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Important Battery Terminology

Important battery terms

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Confused woman in a red top with a question mark over her head When learning about rechargeable batteries, you may come across some of the following phrases. Although they may sound confusing, don’t be put off, there is always a simple explanation.

Amp hours

red alarm clock and a blue drill Battery capacity is measured in amp hours.

A battery with a 1 amp hour capacity can deliver an electrical current of 1 amp for the duration of 1 hour, (or 2 amps for 30 minutes, 3 amps for 15 minutes and so on…)

Battery capacity

Battery man holding a bolt of lightning Battery capacity is how much electrical charge a battery can store.

Battery life

Dead battery Battery life is how many full charge cycles a battery can complete before it needs to be replaced.

Battery voltage

Voltage symbol - yellow and black lightning blot in a triangle Voltage is the electrical pressure inside the battery.

Charge cycle

One charge cycle, battery fully charged, battery running down, battery empty and battery charging up in a cycle If a battery is at full power and it runs out completely and then is charged up to full power again, that is 1 full charge cycle.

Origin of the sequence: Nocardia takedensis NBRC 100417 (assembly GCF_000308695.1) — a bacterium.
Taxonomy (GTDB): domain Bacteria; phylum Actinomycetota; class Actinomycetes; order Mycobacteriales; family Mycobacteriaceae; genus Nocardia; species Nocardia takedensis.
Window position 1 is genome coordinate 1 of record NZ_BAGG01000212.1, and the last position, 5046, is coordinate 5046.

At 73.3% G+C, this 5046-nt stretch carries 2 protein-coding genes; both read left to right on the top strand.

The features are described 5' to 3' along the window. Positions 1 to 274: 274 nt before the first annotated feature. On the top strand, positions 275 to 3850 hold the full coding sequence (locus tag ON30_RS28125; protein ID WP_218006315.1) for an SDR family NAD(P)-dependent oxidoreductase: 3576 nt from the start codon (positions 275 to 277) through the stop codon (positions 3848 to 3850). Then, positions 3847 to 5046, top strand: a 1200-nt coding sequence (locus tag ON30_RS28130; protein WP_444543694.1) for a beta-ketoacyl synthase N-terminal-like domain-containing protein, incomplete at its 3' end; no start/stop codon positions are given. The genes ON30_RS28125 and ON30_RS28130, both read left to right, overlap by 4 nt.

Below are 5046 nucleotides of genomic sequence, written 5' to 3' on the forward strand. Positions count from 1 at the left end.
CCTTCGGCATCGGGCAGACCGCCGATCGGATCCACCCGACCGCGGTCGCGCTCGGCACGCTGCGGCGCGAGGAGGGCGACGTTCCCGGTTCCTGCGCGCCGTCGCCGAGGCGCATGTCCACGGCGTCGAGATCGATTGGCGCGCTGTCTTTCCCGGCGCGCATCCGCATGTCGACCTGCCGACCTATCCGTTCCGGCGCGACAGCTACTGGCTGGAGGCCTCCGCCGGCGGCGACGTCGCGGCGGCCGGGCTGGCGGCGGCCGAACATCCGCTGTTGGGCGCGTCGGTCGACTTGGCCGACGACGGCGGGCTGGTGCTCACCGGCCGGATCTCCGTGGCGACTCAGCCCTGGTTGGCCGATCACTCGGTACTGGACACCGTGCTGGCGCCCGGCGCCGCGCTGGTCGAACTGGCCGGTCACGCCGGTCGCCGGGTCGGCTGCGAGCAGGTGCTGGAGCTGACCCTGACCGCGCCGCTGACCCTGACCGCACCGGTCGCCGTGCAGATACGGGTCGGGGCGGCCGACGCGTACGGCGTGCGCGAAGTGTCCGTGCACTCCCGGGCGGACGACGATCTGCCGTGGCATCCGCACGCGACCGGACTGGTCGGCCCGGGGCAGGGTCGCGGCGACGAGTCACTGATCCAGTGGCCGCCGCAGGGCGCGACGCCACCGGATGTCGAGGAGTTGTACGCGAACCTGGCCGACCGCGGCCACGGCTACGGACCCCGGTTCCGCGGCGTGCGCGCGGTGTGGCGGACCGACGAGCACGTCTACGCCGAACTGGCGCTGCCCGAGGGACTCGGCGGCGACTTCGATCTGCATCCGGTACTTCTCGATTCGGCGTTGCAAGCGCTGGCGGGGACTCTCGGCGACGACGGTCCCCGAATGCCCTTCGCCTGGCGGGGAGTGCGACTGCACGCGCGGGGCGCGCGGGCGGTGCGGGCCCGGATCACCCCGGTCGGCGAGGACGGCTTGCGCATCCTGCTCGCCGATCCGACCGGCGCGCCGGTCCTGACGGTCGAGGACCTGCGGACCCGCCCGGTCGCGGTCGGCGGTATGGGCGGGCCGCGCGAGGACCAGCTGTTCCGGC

Memory effect

Battery with plus and minus symbols in a black box The term ‘memory effect’ is used when a battery does not perform as well as it could. This can happen when batteries get old, as they don’t last forever, but more commonly it is the result of the battery being charged incorrectly.
Cordless impact driver with a two types of battery Memory effect only occurs with certain types of battery. If you have a battery that can suffer from ‘memory effect’, only recharge it when the tool runs out of power and comes to a stop. If a battery is put on charge while it still has a lot of power remaining, then the battery will ‘remember’ this, and the next time, will not charge fully.
Cordless impact driver with the trigger being pressed If a battery does not suffer from memory effect, you can use it or recharge it at any point during its charge cycle without having to worry about decreasing its life. For more information, see our section: What are cordless impact driver batteries made of?

Recharge time

A plug plugged into a socket The time it takes for a battery to reach full power when it’s placed on charge.

Self discharge rate

cardboard box plus a battery Discharge simply means ‘to lose charge’. All batteries lose charge naturally when they are not being used and for some types of  battery, this happens a lot quicker. For example, nickel-based batteries have a higher self-discharge rate than lithium-ion ones, meaning they lose their charge quicker when not in use.

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